Jay Cross is exactly right. "It never ceases to amaze me how many people assess the cost and benefit of projects with accounting approaches developed in Venice in the five hundred years ago." And, of course, such metrics are useless. "Organizations that make decisions based solely on things that are sufficiently tangible to be counted might as well consult a Ouija board to set their goals."
In my keynote, I spoke about the importance of intangibles for a couple of reasons.
1) Intangibles often come in the form of stories or anecdotes about the technology value and if used along with numbers can help make the case.
2.)The discussion around trying to quantify it - can lead to productive conversation about why the technology is important to mission. If the conversations focuses on the results, not the measurement unit.
I tried to make the point by raising the question, "Can you quantify the intangible?" Of course you can't. But intangibles are important to note and often inform decisions.
I'm trying to shift myself off the forward movement and into reflection mode around the America's Challenge. I caught up with Jen Lemen's post "To Cambodia With Love" I met Jen at Blogher last summer in a session about Global Women Bloghers. One of the panelist had asked the room on my behalf for t-shirts for my suitcase campaign and Jen gave me a her blogher schwag!
Jen's shares how she was engaged in the whole drama of the competition:
True confession: With less than twenty-four hours left to go, I am practically obsessed with America’s Giving Challenge, the charity fundraiser sponsored by Parade Magazine. I’m not sure why exactly. Whatever the reason, it probably also explains why I cry during any movie involving a race, an underdog and/or a girl with a dream. The cheesier the better.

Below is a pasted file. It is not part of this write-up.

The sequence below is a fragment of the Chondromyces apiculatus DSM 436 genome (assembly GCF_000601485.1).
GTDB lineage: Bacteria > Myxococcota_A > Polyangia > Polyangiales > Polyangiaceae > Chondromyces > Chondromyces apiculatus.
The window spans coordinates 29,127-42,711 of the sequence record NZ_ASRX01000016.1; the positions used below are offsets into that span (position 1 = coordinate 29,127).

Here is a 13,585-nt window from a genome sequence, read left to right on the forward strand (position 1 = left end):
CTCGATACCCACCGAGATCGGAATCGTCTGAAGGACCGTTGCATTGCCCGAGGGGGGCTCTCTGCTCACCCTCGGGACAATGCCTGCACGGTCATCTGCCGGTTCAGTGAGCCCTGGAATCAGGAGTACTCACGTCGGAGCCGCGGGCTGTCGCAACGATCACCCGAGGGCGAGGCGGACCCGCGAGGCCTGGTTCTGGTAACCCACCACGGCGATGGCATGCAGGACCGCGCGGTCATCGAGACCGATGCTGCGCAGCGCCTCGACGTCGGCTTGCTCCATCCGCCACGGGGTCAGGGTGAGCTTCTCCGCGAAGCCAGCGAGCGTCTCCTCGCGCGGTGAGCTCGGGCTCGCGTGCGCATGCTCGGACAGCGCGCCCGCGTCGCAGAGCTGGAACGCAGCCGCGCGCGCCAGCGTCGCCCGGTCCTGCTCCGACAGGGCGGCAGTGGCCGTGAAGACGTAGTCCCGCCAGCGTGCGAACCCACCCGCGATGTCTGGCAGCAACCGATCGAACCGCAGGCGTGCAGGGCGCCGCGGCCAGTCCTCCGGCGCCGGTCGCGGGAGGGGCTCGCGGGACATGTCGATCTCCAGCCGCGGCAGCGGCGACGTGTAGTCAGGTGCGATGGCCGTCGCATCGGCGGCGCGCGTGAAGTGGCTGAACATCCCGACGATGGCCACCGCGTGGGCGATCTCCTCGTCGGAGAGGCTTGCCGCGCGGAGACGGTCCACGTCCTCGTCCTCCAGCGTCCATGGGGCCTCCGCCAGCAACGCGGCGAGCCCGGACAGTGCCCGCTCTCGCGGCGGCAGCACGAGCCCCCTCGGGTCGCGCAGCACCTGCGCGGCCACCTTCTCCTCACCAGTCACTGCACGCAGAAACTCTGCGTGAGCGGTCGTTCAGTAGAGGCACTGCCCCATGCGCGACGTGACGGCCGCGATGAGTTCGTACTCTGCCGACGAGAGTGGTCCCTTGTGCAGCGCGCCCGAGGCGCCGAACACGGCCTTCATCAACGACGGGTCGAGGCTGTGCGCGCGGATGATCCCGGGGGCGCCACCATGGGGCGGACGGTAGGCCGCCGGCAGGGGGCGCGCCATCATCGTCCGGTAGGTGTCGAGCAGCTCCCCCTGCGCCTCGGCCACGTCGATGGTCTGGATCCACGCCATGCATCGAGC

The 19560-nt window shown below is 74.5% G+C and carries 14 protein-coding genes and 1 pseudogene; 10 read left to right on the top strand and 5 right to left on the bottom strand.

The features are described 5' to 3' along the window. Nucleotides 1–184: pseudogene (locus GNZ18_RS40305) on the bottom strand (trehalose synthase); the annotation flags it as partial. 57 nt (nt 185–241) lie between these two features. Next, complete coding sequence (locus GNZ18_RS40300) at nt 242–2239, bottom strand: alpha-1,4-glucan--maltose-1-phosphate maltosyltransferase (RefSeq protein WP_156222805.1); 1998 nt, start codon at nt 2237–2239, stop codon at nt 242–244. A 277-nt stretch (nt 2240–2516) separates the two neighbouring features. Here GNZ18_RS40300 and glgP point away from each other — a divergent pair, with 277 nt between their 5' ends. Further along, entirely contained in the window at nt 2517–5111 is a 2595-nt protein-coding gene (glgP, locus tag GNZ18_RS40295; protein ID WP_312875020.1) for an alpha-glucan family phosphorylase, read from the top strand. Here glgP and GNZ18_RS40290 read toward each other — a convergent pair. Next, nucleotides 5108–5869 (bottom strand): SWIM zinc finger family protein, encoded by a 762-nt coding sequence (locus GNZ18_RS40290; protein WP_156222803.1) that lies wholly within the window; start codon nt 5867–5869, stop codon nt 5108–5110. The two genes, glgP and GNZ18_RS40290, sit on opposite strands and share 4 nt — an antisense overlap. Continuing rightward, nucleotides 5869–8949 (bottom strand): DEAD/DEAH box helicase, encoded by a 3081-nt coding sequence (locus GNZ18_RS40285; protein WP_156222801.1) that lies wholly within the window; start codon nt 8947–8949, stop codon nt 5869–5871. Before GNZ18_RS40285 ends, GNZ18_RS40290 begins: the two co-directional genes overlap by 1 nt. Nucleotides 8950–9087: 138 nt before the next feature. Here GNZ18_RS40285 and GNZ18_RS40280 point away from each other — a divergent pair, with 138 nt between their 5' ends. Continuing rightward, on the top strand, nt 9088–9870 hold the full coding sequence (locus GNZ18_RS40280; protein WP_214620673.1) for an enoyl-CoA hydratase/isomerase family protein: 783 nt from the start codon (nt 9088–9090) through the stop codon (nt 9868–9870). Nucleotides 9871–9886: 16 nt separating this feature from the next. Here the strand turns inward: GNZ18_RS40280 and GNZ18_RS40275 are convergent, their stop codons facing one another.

All of this has been happening off my radar for the most part this year, but over the last few days I haven’t been able to shake the urgency in Beth Kanter’s reports on Twitter. A little poking around and I realized that Beth–awesome person, mother to adopted children from Cambodia and board member for her org, The Sharing Foundation–could actually help win this thing. She is in FIFTH place right now, just forty-something donations away from nudging into the top four at 3PM EST! (You can read more about her cause here.)
She called her network to action and they responded. Read the comments, they all gave to the Sharing Foundation because they trusted Jen and because Jen trusted me. This is an example of how love spreads. This is an example of the networked effect.
Now, I could quantify it ... sort of it with a network diagram .. that is if the back end of the donation tool tracked that sort of thing or at least gave me data to map it out. I could track it sort of manually, but not sure how to begin to do that. So, I won't attempt to quantify love, but just point it out as an intangible.
Maybe the Case Foundation will evaluate this project and provide some methods for doing this type of analysis ...